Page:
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Has anyone else seen this? Sometimes when I open certain worksheets in Excel 2010 I see the message in the title. Excel then asks if I want to repair the file. I say "Yes" and Excel reports that the file is repaired. A log file says something about removed records.

However, there does not seem to be anything missing from the file, and all sheets and VB macros in the workbook work just fine.
Any suggestions?

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As Posted here and verified by me.

I don't have what I'd call a "satisfactory" resolution, but I do have a workaround (kindof!) Round trip the file using Excel 2003 to remove corruption if the work book will not repair in 2010:

  1. Open the file in Excel 2003
  2. Go to File: Save
  3. Change the Save As type to Web Page (.html), save and close the file
  4. Open the .html file in Excel
  5. Save the file as a .xls (with a new name so the original isn't lost)

I do not know where the actual "corruption" comes from. Evidently Office 2010 is much more "picky" about checking files for issues than office 2003. According to Microsoft:

“Please keep in mind that it's often quite difficult, if not impossible, to determine where corruption comes from. Corruption can exist in the "shell" of the workbook, or in certain areas, such as a PivotTable, styles, defined names, objects, or the calculation chain/formulas. Corruption can be caused by many different scenarios, for example, a network glitch while saving, a power surge, copying and pasting in corruption from another file, the list goes on. You can compare file corruption to getting a nail in your tire. The nail may be stuck in your tire for a long time without you even noticing, and then all of a sudden your tire goes flat, or the file becomes unreadable or displays strange symptoms.”

I think it's a poor analogy, but I hope this helps. Before you import the file from other system, change the name of the worksheet of the workbook. Longer names cause problems in conversion

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+1 Endorsement for the HSSF naming convention – Balaji Krishnan Sep 9 '15 at 15:07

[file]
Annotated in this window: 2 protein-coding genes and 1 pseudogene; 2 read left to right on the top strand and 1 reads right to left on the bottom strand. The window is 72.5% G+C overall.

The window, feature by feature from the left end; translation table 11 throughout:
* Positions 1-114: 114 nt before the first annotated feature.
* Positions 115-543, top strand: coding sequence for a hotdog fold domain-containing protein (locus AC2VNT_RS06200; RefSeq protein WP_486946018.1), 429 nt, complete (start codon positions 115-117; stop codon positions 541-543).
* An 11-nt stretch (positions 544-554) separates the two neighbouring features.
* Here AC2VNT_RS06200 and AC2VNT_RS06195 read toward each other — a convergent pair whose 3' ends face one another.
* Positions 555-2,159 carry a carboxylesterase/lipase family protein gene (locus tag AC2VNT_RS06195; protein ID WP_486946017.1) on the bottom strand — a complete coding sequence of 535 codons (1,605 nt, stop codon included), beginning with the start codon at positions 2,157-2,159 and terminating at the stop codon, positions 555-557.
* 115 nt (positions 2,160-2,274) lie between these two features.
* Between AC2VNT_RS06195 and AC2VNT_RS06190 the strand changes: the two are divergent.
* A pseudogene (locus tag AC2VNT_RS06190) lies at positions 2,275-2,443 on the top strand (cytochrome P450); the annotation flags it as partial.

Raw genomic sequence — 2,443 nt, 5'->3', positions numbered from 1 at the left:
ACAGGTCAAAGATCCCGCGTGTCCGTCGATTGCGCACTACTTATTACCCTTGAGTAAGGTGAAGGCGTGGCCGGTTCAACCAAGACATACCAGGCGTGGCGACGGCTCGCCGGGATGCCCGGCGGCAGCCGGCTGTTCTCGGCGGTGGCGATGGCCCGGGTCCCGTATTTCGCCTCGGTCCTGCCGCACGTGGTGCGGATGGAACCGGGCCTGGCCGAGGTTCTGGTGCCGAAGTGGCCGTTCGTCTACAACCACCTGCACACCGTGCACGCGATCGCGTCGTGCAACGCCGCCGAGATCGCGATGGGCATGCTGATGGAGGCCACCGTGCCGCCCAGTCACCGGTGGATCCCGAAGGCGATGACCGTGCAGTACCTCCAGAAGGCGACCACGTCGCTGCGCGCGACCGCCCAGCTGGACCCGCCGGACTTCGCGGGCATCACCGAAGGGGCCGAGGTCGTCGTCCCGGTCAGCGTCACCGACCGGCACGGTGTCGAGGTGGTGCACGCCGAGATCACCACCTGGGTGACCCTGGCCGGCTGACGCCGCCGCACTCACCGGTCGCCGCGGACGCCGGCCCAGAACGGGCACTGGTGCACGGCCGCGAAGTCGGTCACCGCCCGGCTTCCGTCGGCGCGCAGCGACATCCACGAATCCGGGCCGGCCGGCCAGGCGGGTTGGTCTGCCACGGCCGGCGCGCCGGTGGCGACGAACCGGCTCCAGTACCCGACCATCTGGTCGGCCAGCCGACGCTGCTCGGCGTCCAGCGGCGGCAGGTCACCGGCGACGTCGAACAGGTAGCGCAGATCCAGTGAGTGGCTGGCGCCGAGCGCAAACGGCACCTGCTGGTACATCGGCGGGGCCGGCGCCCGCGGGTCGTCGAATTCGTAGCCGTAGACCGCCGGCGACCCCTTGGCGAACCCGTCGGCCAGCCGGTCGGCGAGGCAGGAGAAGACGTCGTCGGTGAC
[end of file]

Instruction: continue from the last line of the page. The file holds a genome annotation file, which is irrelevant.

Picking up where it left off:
I also encountered a similar problem when trying to open up .xlsx files sent to me from another coworker. I'm using Office 2010 on Windows 7.

Upon trying to open up the file it would say:

Excel found unreadable content in 'filename.xlsx'. Do you want to recover the contents of this workbook? If you trust the source of this workbook, click Yes.

I click 'Yes' and then Excel pops up a message saying: The file is corrupt and cannot be opened.

Solution: Go the the file in Windows Explorer, right-click on the file, select Properties and at the bottom there's an area called Security, click on Unblock.

I hope this helps others who run into this using Excel 2010 on Windows 7.

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If run Excel as an administrator this gets around the problem. I believe it is a security issue.

I have got this on all my programs. I am trying to find the correct solution but this seems to work for now.

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Repair the Excel workbook and check if this helps.

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You may be trying to open a file that has connections to other files. Security settings prevent automatic update of those connections, and therefore Excel is left confused with regards to whether the links are viable or not. Besides the links to actual files, you may have links to the Data Model, which also depend on external files and fail to update upon file opening. Go to Data -> Connections, and check whether this is the case. If this issue is unbearable, break the link.

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I faced the same issue, and after drillling into the issue, i realised that the name of the sheet in the excel had special charaters which is not allowed. I removed the special character and the issue had gone.

P.S. I was generating the excel from the code and thus setting the name of sheet dynamically.

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protected by Community Feb 7 '14 at 9:03

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